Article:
Introduction to Concurrency in Programming Languages (Chapman & Hall/CRC Computational Science)
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In a concurrent system, more than one program can appear to make progress over some coarse grained unit of time. For example, before multicore processors dominated the world, it was very common to run multitasking operating systems where multiple programs could execute at the same time on a single processor core.
Many decades ago, with the advent of programming languages and compilers, programmers accepted that higher level abstractions were preferable to utilize hardware in a portable, efficient, and productive manner.
The majority of computer users today take advantage of distributed, network-based services, such as the world wide web or e-mail.
In sequential programming, the core concept underlying all constructs was logical correctness and
The most common terms for execution units are thread and process, and they are usually introduced in the context of the design and construction of operating systems (for example, see Silberschatz ).
Processes require allocation of resources both to support the process itself, and within the operating system for tracking resources and making scheduling decisions that support multiprocessing. As such, creation of a process is a relatively heavy-weight operation — for sufficiently simple operations, the cost of creating and destroying a process may be far greater than the actual work that it was to perform. For this reason, lighter-weight entities known as threads were invented.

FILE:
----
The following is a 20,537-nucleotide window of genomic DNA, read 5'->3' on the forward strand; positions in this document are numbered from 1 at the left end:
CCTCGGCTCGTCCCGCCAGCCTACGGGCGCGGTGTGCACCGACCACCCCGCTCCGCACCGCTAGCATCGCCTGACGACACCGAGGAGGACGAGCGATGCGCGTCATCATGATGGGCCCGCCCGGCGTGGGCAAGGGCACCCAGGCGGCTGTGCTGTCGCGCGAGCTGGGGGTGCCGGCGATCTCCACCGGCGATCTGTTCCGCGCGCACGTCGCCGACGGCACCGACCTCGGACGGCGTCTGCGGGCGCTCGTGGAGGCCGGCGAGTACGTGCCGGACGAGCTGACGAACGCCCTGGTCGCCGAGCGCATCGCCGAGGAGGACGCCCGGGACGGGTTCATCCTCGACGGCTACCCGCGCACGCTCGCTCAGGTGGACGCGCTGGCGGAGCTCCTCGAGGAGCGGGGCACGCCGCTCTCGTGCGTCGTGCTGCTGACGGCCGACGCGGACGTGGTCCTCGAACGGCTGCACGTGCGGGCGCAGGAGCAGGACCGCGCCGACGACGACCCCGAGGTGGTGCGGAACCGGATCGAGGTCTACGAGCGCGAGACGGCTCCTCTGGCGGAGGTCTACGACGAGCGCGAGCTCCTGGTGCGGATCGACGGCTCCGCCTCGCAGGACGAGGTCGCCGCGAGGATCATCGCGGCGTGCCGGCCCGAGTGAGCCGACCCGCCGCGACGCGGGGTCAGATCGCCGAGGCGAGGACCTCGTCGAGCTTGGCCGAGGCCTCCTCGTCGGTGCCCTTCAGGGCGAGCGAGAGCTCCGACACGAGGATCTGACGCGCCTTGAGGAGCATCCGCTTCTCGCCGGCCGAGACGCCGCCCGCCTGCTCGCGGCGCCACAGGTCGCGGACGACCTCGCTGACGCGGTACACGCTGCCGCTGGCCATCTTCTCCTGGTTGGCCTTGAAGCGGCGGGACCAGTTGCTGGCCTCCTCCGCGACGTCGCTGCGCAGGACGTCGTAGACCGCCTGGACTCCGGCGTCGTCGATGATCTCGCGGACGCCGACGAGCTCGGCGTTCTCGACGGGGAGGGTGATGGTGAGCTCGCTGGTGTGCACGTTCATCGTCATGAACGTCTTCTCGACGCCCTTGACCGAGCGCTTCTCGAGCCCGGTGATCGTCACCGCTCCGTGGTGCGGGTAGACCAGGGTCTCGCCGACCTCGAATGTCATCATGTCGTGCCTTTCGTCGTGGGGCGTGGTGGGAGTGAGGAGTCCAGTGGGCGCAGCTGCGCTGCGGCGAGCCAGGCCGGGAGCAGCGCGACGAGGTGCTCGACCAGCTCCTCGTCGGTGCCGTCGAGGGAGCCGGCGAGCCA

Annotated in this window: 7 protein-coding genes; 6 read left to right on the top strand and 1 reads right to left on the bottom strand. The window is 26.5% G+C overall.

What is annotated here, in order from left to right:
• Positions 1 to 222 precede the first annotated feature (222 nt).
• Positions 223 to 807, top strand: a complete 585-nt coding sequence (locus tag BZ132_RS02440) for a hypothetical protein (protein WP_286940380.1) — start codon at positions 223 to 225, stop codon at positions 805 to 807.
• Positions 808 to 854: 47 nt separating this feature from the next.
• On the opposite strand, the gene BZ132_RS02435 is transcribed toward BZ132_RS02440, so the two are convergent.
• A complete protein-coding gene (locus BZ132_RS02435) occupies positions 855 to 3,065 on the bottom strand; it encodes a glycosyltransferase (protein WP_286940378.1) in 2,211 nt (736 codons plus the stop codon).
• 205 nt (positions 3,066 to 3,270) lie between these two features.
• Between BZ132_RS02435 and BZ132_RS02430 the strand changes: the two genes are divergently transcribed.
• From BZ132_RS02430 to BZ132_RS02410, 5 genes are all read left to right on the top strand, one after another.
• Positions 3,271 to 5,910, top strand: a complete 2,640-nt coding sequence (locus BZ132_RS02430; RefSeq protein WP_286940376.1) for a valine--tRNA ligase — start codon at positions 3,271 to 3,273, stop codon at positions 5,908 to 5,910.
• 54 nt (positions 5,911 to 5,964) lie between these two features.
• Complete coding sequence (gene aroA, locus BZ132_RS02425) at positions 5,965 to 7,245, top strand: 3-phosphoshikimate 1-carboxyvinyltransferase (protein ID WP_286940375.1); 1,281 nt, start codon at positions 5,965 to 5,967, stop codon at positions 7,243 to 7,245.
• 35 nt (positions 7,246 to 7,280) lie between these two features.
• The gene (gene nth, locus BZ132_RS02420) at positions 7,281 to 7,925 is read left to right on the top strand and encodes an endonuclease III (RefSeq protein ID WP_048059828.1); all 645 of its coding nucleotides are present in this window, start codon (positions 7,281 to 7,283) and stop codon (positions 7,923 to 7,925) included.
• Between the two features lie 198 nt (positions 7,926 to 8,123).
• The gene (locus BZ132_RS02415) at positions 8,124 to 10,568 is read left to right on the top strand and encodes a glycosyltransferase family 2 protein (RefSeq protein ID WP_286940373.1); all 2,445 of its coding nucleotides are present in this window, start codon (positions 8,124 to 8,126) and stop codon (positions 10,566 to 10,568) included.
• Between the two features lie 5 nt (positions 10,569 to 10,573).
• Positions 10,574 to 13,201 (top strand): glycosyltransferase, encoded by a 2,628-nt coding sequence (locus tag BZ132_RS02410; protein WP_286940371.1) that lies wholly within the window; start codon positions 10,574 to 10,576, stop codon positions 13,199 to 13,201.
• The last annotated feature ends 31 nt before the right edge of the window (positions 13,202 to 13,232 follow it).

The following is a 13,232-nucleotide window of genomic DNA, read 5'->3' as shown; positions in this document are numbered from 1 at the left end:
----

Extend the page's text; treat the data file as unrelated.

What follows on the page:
One can mistake them for equivalent terms, as often “parallel computing” is used to mean the same thing as “concurrent computing,” and vice versa. This is incorrect, although for subtle reasons. The simplest way to distinguish them is that one focuses on an abstract view of how multiple streams of instructions execute over time (“concurrency”), while the other focuses on how they actually execute relative to each other in time (“parallelism”).
A dependency is something, either a state of data or a control state, which must be reached before a part of a program can execute.
Deadlock is a common source of concurrent program failure, but unlike race conditions, is often easier to identify. This is because a program that deadlocks does not produce incorrect results — it simply gets stuck and ceases to progress in its execution.
Livelock is, as the name should imply, related to deadlock in that the net effect is the program ceases to be able to proceed in its control flow. Instead of simply pausing forever waiting on locks that will never be released, a program experiencing livelock does experience a changing program counter, but a pathological interaction occurs between threads of execution resulting in a control flow loop that repeats forever.